Are you thinking about getting married? Perhaps you just tied the knot. Getting married is an exciting time of life when a couple gets to celebrate their love with their family and closest friends. While it's important to take the time to connect, there are important legal items that need to be considered when a couple gets married.
We all hate to think about giving Uncle Sam money, but it's something you need to consider when you are getting married. When filing income taxes, be sure that your name and social security number match what's on file at the Social Security Administration (SSA). Your must report your name change, assuming you changed it with marriage, to the SSA. When dealing with a name change for marriage, you also need to provide your employer with a new Form W-4.
Your filing status is a determining factor when it comes to your tax liability, filing requirements, and eligibility for various tax deductions and tax credits. Keep in mind that when you and your spouse marry, your newly combined income could push you into a higher tax bracket. When it comes to Federal taxes, getting married at any point during the year makes you "married" for that entire tax year.
When it comes to merging or not merging bank accounts, there is no right or wrong answer, only what's best for you and your spouse. Will you have a joint bank account or separate? Perhaps you're somewhere in the middle. What bills will be paid by what accounts? It's important to discuss this issue with your spouse before you get married to make sure you are on the same page.
Discuss Debts and Assets
Money is often at the core of many marital disputes. Before you get married, take the time to sit down and talk about how you will handle debt. Taking on your spouse's debt can be good and bad. Combined income can lead to paying off debt faster. However, taking on new debt can cause your credit score to take a dip and can increase stress.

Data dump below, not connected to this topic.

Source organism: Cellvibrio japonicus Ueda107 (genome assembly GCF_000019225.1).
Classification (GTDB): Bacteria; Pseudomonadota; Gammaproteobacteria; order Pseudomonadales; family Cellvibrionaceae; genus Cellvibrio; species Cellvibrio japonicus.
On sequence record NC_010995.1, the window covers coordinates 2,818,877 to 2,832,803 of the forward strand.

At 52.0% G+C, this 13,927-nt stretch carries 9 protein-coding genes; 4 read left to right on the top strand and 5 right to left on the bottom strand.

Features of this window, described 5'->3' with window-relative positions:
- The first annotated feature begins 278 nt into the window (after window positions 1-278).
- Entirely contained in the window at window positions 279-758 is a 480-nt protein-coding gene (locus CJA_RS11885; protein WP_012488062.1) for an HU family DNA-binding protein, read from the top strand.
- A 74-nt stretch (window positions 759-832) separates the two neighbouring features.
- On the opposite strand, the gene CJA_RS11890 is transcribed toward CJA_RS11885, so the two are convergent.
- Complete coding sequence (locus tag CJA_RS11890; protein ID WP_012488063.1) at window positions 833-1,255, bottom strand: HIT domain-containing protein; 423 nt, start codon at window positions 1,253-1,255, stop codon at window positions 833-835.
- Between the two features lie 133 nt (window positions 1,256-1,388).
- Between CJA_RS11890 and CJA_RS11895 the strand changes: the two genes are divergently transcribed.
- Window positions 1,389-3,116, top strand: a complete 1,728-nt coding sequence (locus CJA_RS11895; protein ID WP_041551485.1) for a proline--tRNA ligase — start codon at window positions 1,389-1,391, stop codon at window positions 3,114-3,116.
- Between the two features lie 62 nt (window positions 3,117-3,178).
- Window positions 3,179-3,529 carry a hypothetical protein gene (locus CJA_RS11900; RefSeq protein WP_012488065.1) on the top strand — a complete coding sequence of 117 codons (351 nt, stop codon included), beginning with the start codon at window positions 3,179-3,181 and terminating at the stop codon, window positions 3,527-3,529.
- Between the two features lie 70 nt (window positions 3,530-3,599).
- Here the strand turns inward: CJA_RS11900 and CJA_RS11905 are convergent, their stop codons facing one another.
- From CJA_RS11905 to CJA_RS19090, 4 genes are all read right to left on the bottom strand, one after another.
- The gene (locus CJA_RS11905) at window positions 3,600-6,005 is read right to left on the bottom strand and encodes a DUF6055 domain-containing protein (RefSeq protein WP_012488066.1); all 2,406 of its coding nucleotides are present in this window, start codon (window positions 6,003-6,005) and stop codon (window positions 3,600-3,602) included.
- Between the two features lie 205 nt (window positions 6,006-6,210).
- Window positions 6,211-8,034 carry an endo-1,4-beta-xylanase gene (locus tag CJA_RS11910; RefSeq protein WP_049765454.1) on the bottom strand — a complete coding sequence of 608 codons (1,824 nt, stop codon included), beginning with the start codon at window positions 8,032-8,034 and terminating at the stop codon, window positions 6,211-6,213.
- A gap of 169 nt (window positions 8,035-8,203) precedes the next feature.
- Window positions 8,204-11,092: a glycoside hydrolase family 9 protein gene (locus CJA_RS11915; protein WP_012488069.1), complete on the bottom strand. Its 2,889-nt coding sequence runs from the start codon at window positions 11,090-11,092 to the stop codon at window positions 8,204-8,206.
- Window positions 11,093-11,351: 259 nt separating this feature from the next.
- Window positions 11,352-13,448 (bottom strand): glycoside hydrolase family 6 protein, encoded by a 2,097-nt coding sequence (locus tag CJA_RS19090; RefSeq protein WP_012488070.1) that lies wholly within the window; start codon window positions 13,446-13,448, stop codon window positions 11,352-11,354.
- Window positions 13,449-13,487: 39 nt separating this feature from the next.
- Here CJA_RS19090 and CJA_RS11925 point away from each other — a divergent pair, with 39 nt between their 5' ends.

When it comes to assets, it's important to know that in Colorado, property division is equitable, but equitable is not the same as equal. Your financial contribution does not dictate the assets to which you are entitled. If you and your spouse ever divorce, many subjective components come into play when dividing assets. It is important to obtain accurate valuations for your property and all business assets as well.
When you get married, that is the best time to start thinking about life insurance, or your financial safety net. After all, you are about to share your life and your debt with your loved one. Life insurance premiums increase with age, so you’ll only be adding to your monthly rates if you wait. Rates are locked in when your policy goes in-force, meaning that you’ll pay the same each month for the life of the policy. As you can see, it's better to get a life insurance policy sooner rather than later.
Couples who bring business or personal assets into a marriage often think about prenuptial agreements. Prenuptial agreements establish the property and financial rights of each spouse in the event of a divorce. Signing a prenuptial agreement is a very personal choice and is something that you should be open about with your future spouse before you tie the knot.
While marriage is an exciting time, it's important to remember that you will be entering into a legal agreement with your spouse. If you get overwhelmed or confused about what to do regarding these marriage-related issues, or want to know more about the laws in Colorado, contact a Denver Family Law Attorney. They can help you work through your marriage related questions and concerns.